Several months ago I came across a product called aircrete or foamcrete. It has been around for a few decades but as of today has mostly been used as an insulation material, while its potential for construction has yet to be fully appreciated.
Aircrete is basically mortar filled with air; sand, cement and a foaming agent ~ a type of soap. Special mixing equipment is required to make it but the process is not high-tech, just different from mixing concrete or mortar the conventional way.
The result is a light material that looks similar to Nestlé Aero chocolate bars albeit in concrete. It is so light it floats on water, yet is non-permeable due to the high cement content. It is fireproof and has good acoustic- and thermo-insulation properties. It is also very easy to pour: due to the high viscosity it does not require vibration to properly fill a mold. And most importantly, aircrete is very, very cheap!
The drawbacks are that the airy material lacks the compressive strength of normal concrete, and like normal concrete it has little to no tensile strength. but in spite of being filled with air, it does retain a surprising amount of strength, enough to be used for walls and roofs in single story housing, or non-structural walls in multi-story projects.
Why then, don’t we see aircrete being used all over the world? The reason for this is that the construction sector is conservative, both for legal and for practical reasons. Buildings have to be guaranteed for design flaws, if there are any, claims can harm a company even decades later. It is better to play it safe using conventional technology. Practical considerations have to do with investments in existing machinery and training of personnel.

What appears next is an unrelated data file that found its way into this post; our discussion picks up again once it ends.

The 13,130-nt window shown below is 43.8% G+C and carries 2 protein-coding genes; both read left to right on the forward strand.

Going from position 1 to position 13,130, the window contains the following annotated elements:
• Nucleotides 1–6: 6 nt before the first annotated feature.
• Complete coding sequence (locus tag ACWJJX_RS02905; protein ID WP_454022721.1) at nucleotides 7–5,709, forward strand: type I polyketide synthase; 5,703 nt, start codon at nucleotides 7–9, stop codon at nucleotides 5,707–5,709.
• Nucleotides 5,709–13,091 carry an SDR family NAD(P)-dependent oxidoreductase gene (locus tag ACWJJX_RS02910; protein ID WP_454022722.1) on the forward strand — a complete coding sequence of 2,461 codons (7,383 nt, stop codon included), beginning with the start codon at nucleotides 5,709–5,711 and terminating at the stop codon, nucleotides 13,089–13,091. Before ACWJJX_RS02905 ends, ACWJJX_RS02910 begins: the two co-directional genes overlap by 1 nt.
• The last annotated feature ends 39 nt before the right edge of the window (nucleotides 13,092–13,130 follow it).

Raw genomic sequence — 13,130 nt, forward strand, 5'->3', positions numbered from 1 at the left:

That is not to say that aircrete isn’t used in the developed world, but its adaptation is still very limited considering the benefits. Looking around in Malta where I am presently, I see only concrete and limestone block for interior wall construction, such a waste!
It is no surprise then that experiments with this low-cost material are mostly taking place in developing countries. Below I have three videos. The first one is a production video from India, demonstrating the characteristics of the material with Bollywood flair:
The second video is from Lithuania, featuring the construction of what appears to be a spec house for low-cost social housing projects. It is a little lengthily with loud rock music, but what it demonstrates is how quick and easy it is to pour a house with this material. Obviously it’s a demo, the reality will not go as quick and flawless, but it would still provide cheap, quality housing for both hot and cold climates:
The last video is my favourite. I was already imagining using aircrete to build another passion of mine: domes, arches and shell structures, when, as it usually goes when you have a good idea, you find someone online who’s already done it. Humanity can be awesome:
This video particularly demonstrate that aircrete can be used as an easy, low-tech material that offers more creative flexibility than any other!
Over the last month I have developed modular construction methods using aircrete that can revolutionize the housing industry especially in a country like Panama. Also I explored different mixtures for different applications, to increase strength or reduce the need for finishing. And while aircrete lacks structural strength to create multi-story buildings, it does offer possibilities to change the way conventional apartment buildings are built. I can’t wait to find a client bold enough to work with me on new construction methods!